Among the electrolytes measured in our pediatric sample, serum calcium, corrected calcium, and phosphate reference intervals were different from published Western ranges. The relatively low serum calcium concentrations in PNG children were not caused by a lower serum vitamin D as the reference interval for this analyte was similar to that in Western children, whereas none of our subjects had severe deficiency (< 27.5 nmol/L). This probably reflects frequent sun exposure which, by contrast, may not be adequate in urbanized Pacific Island children living in New Zealand, 24% of whom are vitamin D deficient.28 A lower set point for parathyroid hormone regulation of calcium homoeostasis may be a characteristic of Melanesians, consistent with ethnic differences in European studies.29 The serum phosphate reference range was higher for PNG compared with Western children, perhaps reflecting a high phosphate diet including seafood.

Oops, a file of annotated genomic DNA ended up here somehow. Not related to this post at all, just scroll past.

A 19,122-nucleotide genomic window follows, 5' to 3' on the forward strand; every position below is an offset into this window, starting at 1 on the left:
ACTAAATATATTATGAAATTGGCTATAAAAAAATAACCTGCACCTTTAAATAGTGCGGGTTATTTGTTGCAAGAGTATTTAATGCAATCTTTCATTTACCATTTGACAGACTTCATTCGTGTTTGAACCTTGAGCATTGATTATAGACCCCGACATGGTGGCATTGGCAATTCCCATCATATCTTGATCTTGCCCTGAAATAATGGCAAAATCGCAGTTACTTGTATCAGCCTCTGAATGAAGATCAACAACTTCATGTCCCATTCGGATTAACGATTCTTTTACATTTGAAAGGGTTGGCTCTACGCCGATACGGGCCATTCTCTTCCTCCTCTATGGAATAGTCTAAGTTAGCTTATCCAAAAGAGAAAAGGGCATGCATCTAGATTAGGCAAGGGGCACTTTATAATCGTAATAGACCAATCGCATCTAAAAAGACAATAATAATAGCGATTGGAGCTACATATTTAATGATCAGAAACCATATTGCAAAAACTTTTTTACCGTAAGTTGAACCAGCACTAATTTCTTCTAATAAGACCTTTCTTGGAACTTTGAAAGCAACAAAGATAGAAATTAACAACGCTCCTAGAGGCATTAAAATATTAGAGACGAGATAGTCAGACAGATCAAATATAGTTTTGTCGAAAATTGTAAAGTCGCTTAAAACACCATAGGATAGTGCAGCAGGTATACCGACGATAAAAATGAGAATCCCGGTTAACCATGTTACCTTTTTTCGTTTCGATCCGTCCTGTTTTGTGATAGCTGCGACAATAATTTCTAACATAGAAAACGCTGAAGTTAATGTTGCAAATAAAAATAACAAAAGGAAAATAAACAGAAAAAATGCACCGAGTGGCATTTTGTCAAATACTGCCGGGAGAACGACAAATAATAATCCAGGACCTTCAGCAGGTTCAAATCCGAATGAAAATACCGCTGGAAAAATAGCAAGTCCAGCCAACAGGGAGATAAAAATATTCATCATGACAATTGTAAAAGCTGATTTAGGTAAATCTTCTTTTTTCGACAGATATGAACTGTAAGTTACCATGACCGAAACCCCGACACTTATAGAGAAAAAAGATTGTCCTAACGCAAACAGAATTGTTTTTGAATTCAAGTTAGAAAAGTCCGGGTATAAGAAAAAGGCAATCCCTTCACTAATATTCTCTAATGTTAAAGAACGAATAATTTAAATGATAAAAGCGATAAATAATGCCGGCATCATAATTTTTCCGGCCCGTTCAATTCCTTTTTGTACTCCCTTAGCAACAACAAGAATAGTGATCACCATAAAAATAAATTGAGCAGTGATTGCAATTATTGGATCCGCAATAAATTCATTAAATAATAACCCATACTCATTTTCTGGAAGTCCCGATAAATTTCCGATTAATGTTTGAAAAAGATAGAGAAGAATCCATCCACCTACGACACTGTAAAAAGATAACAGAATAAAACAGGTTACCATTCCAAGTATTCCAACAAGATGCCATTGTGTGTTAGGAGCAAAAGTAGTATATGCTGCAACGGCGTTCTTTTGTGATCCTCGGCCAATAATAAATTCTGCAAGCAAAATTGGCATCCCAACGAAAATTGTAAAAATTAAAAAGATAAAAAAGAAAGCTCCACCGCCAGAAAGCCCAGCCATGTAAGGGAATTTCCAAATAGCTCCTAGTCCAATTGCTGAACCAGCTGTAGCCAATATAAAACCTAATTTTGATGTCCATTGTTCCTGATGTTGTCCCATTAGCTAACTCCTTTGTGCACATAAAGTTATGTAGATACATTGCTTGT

Although renal function reference intervals were similar, plasma creatinine levels in PNG children appeared lower than those in children from Western countries. This reflects the present anthropometric data showing that although they have a median weight to height Z-score close to zero, PNG children have lower body weights, are shorter, and have less muscle mass than children from Western countries,12 a situation that also applies to African children.26 Serum cystatin C is another analyte used to assess glomerular filtration rate (GFR) in adults and children.21 The cystatin C reference intervals for PNG and children from Western countries showed tight agreement, suggesting similar GFR despite variability in serum creatinine caused by differences in muscle mass.

Plasma CRP is an acute phase reactant that reflects tissue inflammation.30 Although the level of agreement between PNG, Western, and African pediatric reference ranges was fair, the upper limit was 8.2 mg/L in Western children in comparison with 32 and 122 mg/L, respectively, in PNG and African children. This difference is likely to be caused by the presence of malaria parasites,31 intestinal helminthes, and skin infections27 that frequently occur in apparently healthy children from Africa and Melanesia.